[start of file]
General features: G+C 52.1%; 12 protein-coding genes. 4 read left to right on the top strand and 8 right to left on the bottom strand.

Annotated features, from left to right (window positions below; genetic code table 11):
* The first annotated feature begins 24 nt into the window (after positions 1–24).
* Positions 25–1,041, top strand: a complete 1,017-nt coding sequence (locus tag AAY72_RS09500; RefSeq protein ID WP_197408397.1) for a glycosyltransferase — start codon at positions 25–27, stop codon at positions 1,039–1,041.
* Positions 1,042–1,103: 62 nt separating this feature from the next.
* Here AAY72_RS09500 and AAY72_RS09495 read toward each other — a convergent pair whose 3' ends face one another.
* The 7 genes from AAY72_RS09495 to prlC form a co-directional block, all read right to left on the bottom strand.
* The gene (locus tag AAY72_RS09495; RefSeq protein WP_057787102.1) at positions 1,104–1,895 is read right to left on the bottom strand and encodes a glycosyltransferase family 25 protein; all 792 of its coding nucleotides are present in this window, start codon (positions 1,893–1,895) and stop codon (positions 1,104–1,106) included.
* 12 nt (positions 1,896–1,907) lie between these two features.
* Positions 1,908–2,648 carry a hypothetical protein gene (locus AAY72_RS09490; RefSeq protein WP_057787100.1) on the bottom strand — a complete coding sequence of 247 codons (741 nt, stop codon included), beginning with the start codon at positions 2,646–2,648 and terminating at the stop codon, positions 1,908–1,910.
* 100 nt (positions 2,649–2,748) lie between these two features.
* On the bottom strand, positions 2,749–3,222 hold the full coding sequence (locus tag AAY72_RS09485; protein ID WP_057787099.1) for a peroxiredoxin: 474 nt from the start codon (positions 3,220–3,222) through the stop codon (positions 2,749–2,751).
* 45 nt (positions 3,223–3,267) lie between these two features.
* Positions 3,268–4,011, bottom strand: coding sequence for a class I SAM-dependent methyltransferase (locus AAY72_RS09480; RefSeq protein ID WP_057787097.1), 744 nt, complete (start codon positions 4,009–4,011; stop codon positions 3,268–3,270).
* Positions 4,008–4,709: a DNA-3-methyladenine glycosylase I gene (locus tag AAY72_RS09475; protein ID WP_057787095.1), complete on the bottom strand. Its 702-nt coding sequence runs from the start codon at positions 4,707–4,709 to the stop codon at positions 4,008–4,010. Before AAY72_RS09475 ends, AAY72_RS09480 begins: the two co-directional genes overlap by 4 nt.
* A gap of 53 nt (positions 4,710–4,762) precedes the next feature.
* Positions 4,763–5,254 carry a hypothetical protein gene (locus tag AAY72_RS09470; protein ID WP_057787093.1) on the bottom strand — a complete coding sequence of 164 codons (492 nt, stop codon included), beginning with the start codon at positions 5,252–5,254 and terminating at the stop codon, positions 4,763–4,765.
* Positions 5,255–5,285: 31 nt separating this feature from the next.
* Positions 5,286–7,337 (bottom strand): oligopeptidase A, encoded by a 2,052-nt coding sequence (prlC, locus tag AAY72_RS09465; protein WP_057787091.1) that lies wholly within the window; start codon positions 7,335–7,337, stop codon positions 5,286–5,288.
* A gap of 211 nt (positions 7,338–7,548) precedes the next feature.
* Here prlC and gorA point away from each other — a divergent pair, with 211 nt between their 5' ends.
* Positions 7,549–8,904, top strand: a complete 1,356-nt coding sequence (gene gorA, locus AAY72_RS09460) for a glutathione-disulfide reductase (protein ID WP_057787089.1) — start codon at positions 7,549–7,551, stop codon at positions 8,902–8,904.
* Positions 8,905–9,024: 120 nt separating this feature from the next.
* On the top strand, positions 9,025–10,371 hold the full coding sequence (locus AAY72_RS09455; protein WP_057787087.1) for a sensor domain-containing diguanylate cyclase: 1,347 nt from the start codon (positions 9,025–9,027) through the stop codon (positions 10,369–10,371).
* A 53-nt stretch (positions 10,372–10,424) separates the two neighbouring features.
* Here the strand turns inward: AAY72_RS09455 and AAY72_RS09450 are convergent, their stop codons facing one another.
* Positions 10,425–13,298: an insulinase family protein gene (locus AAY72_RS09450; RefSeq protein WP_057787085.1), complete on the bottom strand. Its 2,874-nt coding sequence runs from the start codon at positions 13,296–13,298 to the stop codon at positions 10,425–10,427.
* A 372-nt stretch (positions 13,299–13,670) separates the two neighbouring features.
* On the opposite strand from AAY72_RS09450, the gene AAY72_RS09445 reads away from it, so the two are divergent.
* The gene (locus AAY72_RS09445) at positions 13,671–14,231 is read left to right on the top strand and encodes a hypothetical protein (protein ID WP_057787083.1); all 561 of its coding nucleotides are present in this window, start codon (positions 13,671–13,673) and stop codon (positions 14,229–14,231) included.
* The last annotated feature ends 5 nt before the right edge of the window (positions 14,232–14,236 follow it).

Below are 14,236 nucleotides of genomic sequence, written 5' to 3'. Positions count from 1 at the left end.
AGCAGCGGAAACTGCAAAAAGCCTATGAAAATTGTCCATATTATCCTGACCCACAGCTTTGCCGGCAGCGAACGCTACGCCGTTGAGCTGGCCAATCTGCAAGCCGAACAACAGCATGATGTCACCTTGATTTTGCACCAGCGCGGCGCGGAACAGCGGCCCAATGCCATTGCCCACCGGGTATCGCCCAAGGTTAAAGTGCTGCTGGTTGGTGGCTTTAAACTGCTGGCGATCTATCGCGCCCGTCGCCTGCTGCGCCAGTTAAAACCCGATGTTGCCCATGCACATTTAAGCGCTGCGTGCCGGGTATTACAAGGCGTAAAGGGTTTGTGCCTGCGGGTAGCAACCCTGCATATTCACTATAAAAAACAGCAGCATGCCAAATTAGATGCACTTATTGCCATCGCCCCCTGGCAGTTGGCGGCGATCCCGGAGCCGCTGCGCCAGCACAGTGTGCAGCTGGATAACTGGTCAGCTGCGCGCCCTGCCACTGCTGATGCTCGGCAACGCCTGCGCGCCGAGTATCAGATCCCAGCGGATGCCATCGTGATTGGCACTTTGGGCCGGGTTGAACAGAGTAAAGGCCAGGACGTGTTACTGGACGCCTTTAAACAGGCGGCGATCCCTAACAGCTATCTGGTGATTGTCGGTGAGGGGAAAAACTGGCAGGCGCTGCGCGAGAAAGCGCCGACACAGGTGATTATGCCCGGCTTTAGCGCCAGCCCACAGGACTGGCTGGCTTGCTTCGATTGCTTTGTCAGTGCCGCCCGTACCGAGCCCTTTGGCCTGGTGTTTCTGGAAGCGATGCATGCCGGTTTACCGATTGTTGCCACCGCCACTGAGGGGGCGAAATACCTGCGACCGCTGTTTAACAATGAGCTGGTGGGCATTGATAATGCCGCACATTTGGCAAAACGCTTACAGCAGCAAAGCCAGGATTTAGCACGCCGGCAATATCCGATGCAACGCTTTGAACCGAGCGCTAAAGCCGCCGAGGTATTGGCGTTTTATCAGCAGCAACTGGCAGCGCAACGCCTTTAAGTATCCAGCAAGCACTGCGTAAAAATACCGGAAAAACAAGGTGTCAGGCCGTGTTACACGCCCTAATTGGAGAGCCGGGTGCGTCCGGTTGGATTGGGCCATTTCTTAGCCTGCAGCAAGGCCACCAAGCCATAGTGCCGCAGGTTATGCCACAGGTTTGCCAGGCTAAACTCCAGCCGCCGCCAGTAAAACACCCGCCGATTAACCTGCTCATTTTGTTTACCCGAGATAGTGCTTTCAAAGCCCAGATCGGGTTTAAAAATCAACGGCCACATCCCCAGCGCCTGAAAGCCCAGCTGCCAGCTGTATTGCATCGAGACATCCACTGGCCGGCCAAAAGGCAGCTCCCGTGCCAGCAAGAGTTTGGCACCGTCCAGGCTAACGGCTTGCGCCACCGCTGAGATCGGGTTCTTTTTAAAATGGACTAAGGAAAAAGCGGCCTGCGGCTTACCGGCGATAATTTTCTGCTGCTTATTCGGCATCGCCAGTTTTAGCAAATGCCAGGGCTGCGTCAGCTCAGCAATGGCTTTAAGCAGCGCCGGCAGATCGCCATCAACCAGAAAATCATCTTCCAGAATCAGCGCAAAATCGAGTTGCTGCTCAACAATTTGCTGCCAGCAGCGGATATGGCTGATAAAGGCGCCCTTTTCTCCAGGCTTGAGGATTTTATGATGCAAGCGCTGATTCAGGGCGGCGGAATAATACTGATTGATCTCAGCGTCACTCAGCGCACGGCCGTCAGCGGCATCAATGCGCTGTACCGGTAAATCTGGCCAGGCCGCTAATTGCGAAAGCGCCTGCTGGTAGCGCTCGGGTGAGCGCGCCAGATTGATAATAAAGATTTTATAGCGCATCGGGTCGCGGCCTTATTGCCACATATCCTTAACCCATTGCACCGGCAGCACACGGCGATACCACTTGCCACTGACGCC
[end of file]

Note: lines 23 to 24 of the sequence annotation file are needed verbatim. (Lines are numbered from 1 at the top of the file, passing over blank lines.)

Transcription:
* Positions 8,905–9,024: 120 nt separating this feature from the next.
* On the top strand, positions 9,025–10,371 hold the full coding sequence (locus AAY72_RS09455; protein WP_057787087.1) for a sensor domain-containing diguanylate cyclase: 1,347 nt from the start codon (positions 9,025–9,027) through the stop codon (positions 10,369–10,371).